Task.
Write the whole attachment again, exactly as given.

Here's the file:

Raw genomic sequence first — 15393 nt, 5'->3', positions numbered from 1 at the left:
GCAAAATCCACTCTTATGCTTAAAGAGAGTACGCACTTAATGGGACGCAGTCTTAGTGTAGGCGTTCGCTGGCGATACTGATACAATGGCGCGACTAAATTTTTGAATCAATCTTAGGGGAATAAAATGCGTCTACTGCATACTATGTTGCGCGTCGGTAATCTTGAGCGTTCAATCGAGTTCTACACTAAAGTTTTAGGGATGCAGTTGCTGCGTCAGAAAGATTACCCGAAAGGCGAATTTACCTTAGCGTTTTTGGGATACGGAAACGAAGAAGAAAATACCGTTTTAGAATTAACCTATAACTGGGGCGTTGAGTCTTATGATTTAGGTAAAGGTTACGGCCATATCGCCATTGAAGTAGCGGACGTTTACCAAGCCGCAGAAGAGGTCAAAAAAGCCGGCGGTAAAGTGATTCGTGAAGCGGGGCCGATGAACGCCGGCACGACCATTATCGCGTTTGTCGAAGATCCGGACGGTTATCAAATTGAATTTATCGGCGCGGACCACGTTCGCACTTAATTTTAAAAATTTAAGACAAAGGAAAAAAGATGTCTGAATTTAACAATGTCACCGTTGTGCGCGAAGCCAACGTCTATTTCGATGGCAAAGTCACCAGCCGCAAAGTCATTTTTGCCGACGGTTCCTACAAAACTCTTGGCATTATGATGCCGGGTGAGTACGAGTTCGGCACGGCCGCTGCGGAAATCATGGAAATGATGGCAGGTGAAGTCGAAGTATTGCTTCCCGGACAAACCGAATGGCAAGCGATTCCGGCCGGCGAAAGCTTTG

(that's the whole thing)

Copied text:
Raw genomic sequence first — 15393 nt, 5'->3', positions numbered from 1 at the left:
GCAAAATCCACTCTTATGCTTAAAGAGAGTACGCACTTAATGGGACGCAGTCTTAGTGTAGGCGTTCGCTGGCGATACTGATACAATGGCGCGACTAAATTTTTGAATCAATCTTAGGGGAATAAAATGCGTCTACTGCATACTATGTTGCGCGTCGGTAATCTTGAGCGTTCAATCGAGTTCTACACTAAAGTTTTAGGGATGCAGTTGCTGCGTCAGAAAGATTACCCGAAAGGCGAATTTACCTTAGCGTTTTTGGGATACGGAAACGAAGAAGAAAATACCGTTTTAGAATTAACCTATAACTGGGGCGTTGAGTCTTATGATTTAGGTAAAGGTTACGGCCATATCGCCATTGAAGTAGCGGACGTTTACCAAGCCGCAGAAGAGGTCAAAAAAGCCGGCGGTAAAGTGATTCGTGAAGCGGGGCCGATGAACGCCGGCACGACCATTATCGCGTTTGTCGAAGATCCGGACGGTTATCAAATTGAATTTATCGGCGCGGACCACGTTCGCACTTAATTTTAAAAATTTAAGACAAAGGAAAAAAGATGTCTGAATTTAACAATGTCACCGTTGTGCGCGAAGCCAACGTCTATTTCGATGGCAAAGTCACCAGCCGCAAAGTCATTTTTGCCGACGGTTCCTACAAAACTCTTGGCATTATGATGCCGGGTGAGTACGAGTTCGGCACGGCCGCTGCGGAAATCATGGAAATGATGGCAGGTGAAGTCGAAGTATTGCTTCCCGGACAAACCGAATGGCAAGCGATTCCGGCCGGCGAAAGCTTTG